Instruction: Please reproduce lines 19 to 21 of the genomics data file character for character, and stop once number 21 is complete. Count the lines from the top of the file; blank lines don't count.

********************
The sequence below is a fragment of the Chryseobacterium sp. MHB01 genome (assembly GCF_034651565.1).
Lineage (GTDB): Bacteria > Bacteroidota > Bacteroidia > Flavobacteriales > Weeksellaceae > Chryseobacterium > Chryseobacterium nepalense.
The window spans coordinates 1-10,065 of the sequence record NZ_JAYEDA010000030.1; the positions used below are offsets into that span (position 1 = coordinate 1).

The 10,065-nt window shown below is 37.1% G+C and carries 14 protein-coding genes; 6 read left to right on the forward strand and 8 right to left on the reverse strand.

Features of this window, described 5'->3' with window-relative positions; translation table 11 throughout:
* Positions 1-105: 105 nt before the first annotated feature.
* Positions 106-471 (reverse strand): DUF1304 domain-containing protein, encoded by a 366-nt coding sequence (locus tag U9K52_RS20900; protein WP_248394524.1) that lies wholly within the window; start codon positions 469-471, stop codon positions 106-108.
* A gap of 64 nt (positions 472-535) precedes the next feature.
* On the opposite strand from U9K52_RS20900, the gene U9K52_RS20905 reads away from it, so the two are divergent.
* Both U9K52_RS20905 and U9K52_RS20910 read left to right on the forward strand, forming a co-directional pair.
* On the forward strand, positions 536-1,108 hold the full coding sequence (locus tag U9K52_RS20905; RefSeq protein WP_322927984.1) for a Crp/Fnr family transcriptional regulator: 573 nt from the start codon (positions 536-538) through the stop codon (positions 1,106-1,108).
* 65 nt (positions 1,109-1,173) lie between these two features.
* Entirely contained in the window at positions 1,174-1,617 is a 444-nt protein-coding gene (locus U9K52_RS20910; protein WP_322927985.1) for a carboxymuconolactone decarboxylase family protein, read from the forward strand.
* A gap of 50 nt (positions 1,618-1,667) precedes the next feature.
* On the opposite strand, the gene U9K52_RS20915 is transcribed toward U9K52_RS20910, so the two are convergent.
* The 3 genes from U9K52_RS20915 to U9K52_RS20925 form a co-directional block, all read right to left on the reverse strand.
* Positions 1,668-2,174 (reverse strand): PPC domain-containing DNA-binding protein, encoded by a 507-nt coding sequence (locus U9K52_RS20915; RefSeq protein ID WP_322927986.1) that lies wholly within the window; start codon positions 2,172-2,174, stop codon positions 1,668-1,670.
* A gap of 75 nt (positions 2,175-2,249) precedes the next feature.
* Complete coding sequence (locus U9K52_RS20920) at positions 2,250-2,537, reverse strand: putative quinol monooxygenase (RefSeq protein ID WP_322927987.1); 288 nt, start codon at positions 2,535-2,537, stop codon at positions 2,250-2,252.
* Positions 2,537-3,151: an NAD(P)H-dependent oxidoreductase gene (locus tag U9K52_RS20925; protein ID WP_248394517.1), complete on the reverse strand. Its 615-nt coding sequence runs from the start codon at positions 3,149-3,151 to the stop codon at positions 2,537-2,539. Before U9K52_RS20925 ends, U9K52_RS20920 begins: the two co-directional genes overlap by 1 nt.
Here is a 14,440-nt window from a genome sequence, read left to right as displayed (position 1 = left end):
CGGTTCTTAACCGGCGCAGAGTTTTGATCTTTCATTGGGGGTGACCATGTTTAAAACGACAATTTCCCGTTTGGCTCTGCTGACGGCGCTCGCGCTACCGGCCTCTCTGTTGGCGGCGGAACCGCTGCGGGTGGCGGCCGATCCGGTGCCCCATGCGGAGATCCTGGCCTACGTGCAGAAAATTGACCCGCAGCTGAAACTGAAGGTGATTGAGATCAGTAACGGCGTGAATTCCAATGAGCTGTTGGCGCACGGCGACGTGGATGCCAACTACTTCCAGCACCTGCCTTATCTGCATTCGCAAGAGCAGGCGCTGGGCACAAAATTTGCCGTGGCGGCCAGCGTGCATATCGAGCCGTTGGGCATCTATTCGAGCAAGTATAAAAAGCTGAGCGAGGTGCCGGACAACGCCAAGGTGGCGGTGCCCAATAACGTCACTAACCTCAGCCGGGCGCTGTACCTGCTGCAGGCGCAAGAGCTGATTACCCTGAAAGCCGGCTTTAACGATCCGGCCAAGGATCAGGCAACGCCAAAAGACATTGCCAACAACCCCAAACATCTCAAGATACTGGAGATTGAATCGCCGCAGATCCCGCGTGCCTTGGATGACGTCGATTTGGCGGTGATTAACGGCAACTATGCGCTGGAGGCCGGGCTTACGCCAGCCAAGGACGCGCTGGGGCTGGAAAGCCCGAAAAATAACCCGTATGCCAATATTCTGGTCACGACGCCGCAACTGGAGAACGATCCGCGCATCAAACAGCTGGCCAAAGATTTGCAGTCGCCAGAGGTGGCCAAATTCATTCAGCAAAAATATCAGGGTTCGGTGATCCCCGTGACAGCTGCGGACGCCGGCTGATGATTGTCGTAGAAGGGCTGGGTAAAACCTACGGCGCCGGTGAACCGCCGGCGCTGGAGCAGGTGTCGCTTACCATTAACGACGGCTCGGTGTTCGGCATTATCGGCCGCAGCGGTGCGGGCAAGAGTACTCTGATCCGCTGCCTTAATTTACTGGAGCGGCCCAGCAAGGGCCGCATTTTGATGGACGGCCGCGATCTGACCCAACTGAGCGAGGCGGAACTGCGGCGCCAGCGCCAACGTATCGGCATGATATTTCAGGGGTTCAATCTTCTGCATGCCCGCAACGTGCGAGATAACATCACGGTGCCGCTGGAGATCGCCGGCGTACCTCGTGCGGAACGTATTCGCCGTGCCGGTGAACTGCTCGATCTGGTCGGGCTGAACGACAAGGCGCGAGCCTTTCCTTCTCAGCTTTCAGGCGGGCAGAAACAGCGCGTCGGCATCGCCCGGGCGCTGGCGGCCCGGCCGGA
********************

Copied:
* Complete coding sequence (locus U9K52_RS20920) at positions 2,250-2,537, reverse strand: putative quinol monooxygenase (RefSeq protein ID WP_322927987.1); 288 nt, start codon at positions 2,535-2,537, stop codon at positions 2,250-2,252.
* Positions 2,537-3,151: an NAD(P)H-dependent oxidoreductase gene (locus tag U9K52_RS20925; protein ID WP_248394517.1), complete on the reverse strand. Its 615-nt coding sequence runs from the start codon at positions 3,149-3,151 to the stop codon at positions 2,537-2,539. Before U9K52_RS20925 ends, U9K52_RS20920 begins: the two co-directional genes overlap by 1 nt.
Here is a 14,440-nt window from a genome sequence, read left to right as displayed (position 1 = left end):